Cilengitide: The German-based Merck KGaA (Merck Serono) announced on 25 February that the Phase III CENTRIC trial, conducted in partnership with the European Organisation for Research and Treatment of Cancer (EORTC), and which was investigating the integrin inhibitor cilengitide, had failed to meet its primary endpoint of significantly increasing overall survival in glioma patients. Detailed trial results will be submitted to ASCO 2013.
The CENTRIC trial involved newly diagnosed glioblastoma with methylated MGMT gene promotor status in which cilengitide was added to temozolomide and radiation therapy. Results from the accompanying Phase II CORE trial involving unmethylated patients which is ongoing will also be studied. The announcement is a great disappointment to all those involved, including the Company, the EORTC, researchers, clinicians, and particularly the 500 patients who participated in the trial and is a salutary reminder of the difficulties in developing therapies to combat glioblastoma.
Trabedersen: Around the same time Antisense Pharma, also based in Germany, announced a revised corporate strategy following on from its previously announced early termination of the Phase III study (SAPPHIRE) of trabedersen in glioma. Data analysis of the SAPPHIRE study is expected in the third quarter of 2013. There were serious adverse events (SAE) associated with the local mode of administration of the drug i.e. the convection enhanced delivery (CED) method used in the trial. The company will now concentrate on the drug's systemic intravenous (IV) mode of administration. The Company stated "Future clinical development of TGF-β targeted drugs in glioma is still considered for our promising 'Next generation' TGF-β oligonucleotide program based on the encouraging survival data for anaplastic astrocytoma from an earlier glioma trial with trabedersen (G004)".
5-ALA fluorescence: In a report freely available in the Journal of Neurosurgery, neurosurgeons from UC San Francisco, led by Mitchel S. Berger, describe how their use of 5-aminolevulinic acid (5-ALA) fluorescence helped them more precisely identify and resect tumour on the pathway between the original and recurrent lesions in a 56-year old man. The fluorescence also helped them to determine that the GBM recurrence was not multicentric, contrary to what a preoperative MRI had indicated. Various trials are taking place in the USA to evaluate the relevance of 5-ALA for achieving greater resections.
Swedish misdiagnosis: An 8-year old girl died after doctors in Southern Sweden failed to diagnose her brain tumour, believing her symptoms were related to her ADHD medications. The girl was diagnosed with ADHD in 2007. In 2011 she experienced severe headaches and vomiting which doctors believed were side effects of the medication. She died in January 2012 during an operation that revealed she had been suffering from a haemorrhaging brain tumour. An internal investigation carried out by the Kalmar County Council revealed no single doctor had a clear, overarching picture of the girl's condition.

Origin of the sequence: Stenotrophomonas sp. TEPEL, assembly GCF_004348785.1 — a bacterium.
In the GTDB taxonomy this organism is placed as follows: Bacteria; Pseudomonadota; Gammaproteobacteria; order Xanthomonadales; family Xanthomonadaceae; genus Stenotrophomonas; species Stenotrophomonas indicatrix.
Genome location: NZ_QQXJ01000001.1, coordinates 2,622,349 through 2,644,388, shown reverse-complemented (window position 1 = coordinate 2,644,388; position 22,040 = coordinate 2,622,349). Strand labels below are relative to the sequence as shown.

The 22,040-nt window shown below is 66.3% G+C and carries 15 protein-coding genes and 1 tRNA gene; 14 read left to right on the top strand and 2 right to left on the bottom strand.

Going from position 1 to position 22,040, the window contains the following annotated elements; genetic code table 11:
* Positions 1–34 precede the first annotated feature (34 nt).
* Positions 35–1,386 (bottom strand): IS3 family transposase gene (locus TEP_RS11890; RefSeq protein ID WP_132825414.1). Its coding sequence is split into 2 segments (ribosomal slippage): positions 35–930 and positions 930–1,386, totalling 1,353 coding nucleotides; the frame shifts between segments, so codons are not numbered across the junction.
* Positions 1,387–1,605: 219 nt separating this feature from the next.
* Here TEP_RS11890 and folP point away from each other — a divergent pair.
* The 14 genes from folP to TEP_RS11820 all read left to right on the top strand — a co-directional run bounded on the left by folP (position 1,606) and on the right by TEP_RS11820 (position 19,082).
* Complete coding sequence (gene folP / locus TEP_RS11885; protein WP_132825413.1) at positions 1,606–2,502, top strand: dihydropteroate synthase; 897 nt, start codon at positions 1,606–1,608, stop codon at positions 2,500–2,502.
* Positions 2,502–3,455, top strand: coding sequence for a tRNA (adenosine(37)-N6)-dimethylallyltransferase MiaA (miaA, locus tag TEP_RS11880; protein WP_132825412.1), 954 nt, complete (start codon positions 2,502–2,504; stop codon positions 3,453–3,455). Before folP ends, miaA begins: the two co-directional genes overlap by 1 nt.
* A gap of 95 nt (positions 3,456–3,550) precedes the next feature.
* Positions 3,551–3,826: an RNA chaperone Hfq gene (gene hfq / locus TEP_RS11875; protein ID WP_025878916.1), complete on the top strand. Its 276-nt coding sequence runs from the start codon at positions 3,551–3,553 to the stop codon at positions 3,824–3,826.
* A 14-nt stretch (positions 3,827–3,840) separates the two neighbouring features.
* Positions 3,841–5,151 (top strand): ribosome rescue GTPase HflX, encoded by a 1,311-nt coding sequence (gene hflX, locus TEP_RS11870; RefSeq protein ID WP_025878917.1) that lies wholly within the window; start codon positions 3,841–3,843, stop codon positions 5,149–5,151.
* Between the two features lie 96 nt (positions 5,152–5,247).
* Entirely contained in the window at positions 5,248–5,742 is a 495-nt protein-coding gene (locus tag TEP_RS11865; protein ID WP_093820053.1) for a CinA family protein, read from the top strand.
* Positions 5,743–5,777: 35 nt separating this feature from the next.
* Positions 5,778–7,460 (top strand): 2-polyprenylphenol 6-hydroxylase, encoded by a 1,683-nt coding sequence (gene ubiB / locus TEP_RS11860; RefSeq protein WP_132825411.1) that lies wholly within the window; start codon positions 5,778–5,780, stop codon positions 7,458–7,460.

Armed robber and brain tumour: An armed robber in the UK has had an indefinite jail sentence overturned after judges ruled that he behaved aggressively only because of a brain tumour pressing on his frontal lobe. While the indefinite sentence was quashed it was replaced with an 11-year jail term, of which the robber will serve half before qualifying for automatic release. The judges said that they had not reduced the sentence any further because the medical report had not concluded that the robber had not realised he was committing crimes.
Foreign language cancer resources: The ASCO Cancer.Net website lists links to organisations within the USA and other countries that provide cancer information resources in several languages. The IBTA has not explored all these links for the availability of brain tumour-specific information but some of the sources are pleasingly unexpected e.g. Macmillan Cancer Support in the UK provides information in Hindi. The IBTA on its website and in its annual magazine provides information about the country-specific brain tumour support and information bodies (often with non-English language resources) known to us.
Company developments: Guerbet LLC has received a unanimous recommendation from the US Food and Drug Administration's (FDA) Medical Imaging Drugs Advisory Committee that the agency approve a new drug application (NDA) for MRI contrast agent Dotarem for use in adults and children 2 years and older. The agent is used in MRIs of the brain (intracranial) and spine ... Lentigen Corporation has announced that the FDA has granted orphan drug status to P140K methylguanine methyltransferase (MGMT) transduced human CD34 cells for bone marrow protection in the treatment of glioblastoma ... Nuvilex Inc has announced that its subsidiary Medical Marijuana Sciences Inc is focusing on developing treatments against glioblastoma that are based on cannabinoids